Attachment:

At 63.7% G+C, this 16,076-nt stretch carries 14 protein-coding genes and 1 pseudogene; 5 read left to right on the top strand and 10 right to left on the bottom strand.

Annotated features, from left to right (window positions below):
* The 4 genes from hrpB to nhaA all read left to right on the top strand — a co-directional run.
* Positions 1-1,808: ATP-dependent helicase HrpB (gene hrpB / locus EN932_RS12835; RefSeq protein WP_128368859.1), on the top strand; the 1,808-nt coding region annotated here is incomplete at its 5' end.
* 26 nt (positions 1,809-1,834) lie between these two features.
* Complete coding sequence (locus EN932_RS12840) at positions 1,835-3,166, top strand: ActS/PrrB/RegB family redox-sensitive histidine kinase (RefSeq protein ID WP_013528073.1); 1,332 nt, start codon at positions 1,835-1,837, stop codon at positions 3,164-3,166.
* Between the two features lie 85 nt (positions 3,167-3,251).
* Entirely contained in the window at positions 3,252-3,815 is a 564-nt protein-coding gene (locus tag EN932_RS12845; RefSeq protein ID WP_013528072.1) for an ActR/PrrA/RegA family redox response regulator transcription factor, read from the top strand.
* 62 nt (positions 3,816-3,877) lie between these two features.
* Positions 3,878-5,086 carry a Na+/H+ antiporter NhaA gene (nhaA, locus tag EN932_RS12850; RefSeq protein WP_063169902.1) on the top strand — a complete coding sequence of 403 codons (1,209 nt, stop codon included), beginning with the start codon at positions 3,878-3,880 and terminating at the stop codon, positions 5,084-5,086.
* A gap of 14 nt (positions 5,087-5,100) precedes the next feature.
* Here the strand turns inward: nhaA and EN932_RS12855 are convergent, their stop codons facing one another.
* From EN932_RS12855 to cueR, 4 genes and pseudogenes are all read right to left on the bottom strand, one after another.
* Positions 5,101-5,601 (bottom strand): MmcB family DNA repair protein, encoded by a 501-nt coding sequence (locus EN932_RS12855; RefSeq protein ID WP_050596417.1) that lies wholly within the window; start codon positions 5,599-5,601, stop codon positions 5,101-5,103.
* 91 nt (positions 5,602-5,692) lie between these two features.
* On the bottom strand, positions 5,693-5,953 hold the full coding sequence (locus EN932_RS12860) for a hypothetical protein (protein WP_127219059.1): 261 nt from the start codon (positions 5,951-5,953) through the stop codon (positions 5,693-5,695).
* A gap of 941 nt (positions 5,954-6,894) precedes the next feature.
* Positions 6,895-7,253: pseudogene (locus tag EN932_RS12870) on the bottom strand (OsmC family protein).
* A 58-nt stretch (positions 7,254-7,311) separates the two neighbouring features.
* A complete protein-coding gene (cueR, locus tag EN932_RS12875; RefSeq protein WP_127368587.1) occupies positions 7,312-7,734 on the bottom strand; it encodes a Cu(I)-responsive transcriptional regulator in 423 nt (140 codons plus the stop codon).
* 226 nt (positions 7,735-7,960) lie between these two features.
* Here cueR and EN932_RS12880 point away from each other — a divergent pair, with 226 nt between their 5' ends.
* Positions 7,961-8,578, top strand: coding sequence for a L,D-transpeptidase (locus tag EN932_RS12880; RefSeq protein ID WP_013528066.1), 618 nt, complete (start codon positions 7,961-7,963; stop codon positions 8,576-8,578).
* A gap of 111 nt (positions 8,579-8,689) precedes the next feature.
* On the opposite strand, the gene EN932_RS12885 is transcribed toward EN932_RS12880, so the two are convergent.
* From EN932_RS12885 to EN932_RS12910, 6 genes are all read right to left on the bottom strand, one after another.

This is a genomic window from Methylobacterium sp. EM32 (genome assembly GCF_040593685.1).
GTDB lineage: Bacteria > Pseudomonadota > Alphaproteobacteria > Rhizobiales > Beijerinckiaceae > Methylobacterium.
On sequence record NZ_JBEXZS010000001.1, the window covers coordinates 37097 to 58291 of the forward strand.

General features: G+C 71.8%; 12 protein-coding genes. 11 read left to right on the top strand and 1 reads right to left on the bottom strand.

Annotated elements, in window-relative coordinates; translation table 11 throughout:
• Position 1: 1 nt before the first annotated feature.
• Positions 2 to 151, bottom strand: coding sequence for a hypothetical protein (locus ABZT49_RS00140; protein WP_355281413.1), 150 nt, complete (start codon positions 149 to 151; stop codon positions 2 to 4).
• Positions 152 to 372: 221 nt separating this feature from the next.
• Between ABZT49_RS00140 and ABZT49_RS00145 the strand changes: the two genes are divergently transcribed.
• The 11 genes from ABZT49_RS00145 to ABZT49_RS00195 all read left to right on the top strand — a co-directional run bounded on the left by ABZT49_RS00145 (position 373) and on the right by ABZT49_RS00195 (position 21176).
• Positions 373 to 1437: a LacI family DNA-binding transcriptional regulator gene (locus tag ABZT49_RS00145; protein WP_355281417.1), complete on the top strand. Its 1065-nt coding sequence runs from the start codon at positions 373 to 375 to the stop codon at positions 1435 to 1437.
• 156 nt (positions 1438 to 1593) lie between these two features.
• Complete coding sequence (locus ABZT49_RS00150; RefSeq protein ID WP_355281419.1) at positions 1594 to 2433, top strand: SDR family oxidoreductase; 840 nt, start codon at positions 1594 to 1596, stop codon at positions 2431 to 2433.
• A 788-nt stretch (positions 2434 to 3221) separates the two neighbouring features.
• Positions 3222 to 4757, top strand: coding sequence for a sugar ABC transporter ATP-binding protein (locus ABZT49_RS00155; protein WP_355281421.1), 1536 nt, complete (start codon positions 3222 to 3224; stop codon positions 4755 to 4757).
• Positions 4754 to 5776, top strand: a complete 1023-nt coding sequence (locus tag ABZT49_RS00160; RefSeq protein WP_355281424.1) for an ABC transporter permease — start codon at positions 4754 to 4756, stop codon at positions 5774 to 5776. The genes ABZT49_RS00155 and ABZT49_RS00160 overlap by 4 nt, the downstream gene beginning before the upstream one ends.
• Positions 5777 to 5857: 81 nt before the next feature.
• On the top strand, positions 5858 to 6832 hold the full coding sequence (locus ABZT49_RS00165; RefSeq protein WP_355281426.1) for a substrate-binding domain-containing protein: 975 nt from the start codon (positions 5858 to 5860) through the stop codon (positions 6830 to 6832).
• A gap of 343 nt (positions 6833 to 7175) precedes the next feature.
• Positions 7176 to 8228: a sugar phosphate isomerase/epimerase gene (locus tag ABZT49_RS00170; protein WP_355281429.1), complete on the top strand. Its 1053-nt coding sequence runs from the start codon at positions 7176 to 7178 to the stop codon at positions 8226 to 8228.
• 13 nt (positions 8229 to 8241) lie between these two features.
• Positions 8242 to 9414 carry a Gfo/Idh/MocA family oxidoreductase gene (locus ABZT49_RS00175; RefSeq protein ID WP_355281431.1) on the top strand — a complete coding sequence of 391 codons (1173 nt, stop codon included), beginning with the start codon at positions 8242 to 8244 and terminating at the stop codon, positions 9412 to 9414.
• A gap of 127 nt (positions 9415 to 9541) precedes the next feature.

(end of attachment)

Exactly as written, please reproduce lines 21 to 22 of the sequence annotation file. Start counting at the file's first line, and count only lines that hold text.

* 226 nt (positions 7,735-7,960) lie between these two features.
* Here cueR and EN932_RS12880 point away from each other — a divergent pair, with 226 nt between their 5' ends.